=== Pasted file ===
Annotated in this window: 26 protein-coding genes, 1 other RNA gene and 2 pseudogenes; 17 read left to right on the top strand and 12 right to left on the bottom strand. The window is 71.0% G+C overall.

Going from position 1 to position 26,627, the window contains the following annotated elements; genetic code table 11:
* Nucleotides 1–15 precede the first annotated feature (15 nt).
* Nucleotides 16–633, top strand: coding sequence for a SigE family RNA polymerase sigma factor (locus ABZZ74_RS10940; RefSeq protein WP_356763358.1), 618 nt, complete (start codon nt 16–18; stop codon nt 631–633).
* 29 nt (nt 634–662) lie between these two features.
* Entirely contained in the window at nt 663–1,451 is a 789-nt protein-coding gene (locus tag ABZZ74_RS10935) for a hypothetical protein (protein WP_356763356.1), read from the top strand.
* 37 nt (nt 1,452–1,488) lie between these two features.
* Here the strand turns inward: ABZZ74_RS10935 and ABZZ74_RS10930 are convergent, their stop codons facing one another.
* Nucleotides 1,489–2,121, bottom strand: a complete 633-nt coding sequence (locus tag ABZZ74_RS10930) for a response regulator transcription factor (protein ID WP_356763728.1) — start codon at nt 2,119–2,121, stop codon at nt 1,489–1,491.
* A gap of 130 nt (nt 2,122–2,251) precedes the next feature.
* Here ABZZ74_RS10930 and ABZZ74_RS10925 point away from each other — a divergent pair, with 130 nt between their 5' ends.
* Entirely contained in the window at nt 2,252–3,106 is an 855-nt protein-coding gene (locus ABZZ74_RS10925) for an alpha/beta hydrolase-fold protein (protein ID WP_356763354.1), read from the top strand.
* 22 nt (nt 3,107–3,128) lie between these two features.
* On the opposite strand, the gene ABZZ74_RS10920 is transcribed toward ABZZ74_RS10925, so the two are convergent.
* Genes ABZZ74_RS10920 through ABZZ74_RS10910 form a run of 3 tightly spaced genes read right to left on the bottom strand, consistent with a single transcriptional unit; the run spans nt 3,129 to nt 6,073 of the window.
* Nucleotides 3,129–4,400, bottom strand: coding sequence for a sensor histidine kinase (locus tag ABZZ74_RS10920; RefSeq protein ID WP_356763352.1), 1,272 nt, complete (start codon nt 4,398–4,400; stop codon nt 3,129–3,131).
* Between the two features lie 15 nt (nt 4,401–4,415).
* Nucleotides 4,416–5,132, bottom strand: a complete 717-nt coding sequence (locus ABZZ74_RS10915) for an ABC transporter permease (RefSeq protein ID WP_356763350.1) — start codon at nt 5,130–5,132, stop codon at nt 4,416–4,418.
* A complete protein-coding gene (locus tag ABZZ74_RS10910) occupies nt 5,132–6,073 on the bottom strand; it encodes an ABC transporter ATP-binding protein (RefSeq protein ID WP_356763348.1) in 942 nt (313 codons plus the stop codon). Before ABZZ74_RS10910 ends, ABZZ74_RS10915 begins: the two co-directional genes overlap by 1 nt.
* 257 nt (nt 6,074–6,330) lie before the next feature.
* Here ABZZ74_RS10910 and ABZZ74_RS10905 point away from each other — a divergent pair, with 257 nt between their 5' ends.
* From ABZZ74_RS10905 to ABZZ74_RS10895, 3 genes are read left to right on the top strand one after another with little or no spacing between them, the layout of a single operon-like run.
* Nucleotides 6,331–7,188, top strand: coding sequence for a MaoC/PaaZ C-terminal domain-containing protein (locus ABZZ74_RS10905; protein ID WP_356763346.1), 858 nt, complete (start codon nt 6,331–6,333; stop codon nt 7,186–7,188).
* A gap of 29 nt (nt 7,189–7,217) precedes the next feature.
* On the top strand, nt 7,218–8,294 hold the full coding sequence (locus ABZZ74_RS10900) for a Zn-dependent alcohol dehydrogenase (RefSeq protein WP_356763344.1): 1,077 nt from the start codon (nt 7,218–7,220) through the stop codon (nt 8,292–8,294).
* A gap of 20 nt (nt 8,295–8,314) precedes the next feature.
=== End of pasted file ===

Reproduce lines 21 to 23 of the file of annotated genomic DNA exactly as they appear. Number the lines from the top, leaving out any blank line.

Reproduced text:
* Here ABZZ74_RS10910 and ABZZ74_RS10905 point away from each other — a divergent pair, with 257 nt between their 5' ends.
* From ABZZ74_RS10905 to ABZZ74_RS10895, 3 genes are read left to right on the top strand one after another with little or no spacing between them, the layout of a single operon-like run.
* Nucleotides 6,331–7,188, top strand: coding sequence for a MaoC/PaaZ C-terminal domain-containing protein (locus ABZZ74_RS10905; protein ID WP_356763346.1), 858 nt, complete (start codon nt 6,331–6,333; stop codon nt 7,186–7,188).